Stress hormones and posttraumatic stress symptoms following paediatric critical illness: an exploratory study.
|Title||Stress hormones and posttraumatic stress symptoms following paediatric critical illness: an exploratory study.|
|Publication Type||Journal Article|
|Year of Publication||2017|
|Authors||Als LC, Picouto MD, O'Donnell K, Nadel S, Cooper M, Pierce CM, Kramer T, Glover VAS, M Garralda E|
|Journal||Eur Child Adolesc Psychiatry|
|Date Published||2017 May|
|Keywords||Adolescent, Case-Control Studies, Child, Child, Preschool, Circadian Rhythm, Critical Illness, Female, Follow-Up Studies, Hospitalization, Humans, Hydrocortisone, Intensive Care Units, Pediatric, London, Male, Multivariate Analysis, Psychiatric Status Rating Scales, Saliva, Stress Disorders, Post-Traumatic, Time Factors|
In this exploratory case-control study, we investigated basal cortisol regulation in 5-16-year-old children, 3-6 months following PICU (paediatric intensive care) admission. This was nested within a study of child psychological and cognitive function; 47 children were assessed alongside 56 healthy controls. Saliva samples were collected three times per day (immediately after waking, waking +30 min, and waking +12 h) over two consecutive weekdays. In addition, data on posttraumatic stress symptoms were ascertained from 33 PICU admitted children using the Impact of Events Scale-8 (IES-8). Primary analysis revealed no significant differences in basal cortisol concentrations between PICU discharged children and healthy controls (p > 0.05). Secondary analysis in the PICU group identified a significant positive association between posttraumatic stress symptoms and evening (waking +12 h) cortisol concentrations (p = 0.004). However, when subject to multivariate analysis, evening cortisol was a modest independent predictor of IES-8 scores, relative to the presence of septic illness and poor pre-morbid health. We conclude that paediatric critical illness does not appear to result in marked perturbations to basal cortisol at 3-6 month following discharge. There was evidence of a link between evening cortisol and symptoms of PTSD, but this was not a robust effect and requires further elucidation.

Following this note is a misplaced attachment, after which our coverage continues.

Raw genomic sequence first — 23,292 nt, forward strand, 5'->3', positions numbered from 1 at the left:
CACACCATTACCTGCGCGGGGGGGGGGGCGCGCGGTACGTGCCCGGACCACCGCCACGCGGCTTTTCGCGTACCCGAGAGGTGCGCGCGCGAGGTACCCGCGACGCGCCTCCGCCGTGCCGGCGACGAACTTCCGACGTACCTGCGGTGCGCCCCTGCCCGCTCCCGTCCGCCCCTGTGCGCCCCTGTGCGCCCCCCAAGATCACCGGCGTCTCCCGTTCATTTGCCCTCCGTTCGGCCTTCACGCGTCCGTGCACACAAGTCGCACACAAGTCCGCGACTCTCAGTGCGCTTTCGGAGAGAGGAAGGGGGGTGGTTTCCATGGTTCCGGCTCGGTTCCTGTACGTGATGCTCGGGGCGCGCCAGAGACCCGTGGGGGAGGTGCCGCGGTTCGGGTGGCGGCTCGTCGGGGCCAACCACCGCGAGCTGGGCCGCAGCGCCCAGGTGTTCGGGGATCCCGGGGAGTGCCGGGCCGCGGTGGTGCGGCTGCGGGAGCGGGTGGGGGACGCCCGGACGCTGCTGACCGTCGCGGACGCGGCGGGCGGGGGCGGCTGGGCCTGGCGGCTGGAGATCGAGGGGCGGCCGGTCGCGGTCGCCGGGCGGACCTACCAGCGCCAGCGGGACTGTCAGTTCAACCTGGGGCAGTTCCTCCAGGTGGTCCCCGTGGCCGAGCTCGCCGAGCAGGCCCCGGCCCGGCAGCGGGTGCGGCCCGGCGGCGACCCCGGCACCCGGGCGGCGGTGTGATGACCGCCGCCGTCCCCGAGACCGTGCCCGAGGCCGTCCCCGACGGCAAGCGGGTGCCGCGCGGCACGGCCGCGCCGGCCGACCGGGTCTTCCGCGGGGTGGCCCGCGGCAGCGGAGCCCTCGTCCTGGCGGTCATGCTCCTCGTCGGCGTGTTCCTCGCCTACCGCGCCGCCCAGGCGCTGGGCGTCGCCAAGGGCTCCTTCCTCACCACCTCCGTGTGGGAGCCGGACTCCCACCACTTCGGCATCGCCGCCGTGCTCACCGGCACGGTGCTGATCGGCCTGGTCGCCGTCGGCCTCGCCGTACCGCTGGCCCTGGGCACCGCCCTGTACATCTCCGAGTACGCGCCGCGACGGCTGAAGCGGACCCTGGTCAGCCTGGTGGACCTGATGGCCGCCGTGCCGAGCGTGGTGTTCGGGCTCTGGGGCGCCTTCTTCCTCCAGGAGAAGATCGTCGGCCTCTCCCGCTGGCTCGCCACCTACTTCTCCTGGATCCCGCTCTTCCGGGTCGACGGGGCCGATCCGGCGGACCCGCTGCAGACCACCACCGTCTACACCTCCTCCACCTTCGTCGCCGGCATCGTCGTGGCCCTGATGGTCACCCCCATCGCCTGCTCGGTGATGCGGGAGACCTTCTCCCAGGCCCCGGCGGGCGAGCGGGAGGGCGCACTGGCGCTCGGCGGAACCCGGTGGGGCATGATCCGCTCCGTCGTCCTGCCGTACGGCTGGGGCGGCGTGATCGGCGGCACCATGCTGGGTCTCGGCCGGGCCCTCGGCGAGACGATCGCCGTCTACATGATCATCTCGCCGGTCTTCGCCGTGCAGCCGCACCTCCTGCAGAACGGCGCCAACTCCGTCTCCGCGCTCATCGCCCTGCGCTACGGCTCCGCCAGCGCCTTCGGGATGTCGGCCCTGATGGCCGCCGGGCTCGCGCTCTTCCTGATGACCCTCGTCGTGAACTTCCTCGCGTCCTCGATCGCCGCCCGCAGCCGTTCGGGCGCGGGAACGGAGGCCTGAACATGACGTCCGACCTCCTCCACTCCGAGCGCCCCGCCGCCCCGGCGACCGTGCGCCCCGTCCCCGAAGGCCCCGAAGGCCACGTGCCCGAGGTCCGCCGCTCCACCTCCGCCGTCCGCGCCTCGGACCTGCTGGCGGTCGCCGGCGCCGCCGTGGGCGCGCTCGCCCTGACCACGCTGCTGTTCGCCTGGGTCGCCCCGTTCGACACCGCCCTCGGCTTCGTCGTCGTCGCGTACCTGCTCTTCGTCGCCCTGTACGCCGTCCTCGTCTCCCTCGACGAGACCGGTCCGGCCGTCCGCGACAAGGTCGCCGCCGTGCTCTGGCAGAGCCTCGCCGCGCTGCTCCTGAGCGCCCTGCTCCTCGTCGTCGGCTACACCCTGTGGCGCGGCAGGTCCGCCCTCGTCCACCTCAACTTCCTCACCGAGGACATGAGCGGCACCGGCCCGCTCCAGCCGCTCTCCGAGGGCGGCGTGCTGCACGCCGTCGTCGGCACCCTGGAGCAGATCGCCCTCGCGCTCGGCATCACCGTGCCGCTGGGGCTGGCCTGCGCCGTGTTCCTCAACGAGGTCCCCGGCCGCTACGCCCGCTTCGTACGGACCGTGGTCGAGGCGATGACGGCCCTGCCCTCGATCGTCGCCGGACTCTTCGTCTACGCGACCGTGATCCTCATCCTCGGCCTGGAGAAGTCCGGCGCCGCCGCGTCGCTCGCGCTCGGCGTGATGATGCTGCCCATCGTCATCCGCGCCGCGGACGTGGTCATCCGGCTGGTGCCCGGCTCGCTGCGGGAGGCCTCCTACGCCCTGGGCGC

|Alternate Journal||Eur Child Adolesc Psychiatry|
|PubMed Central ID||PMC5394132|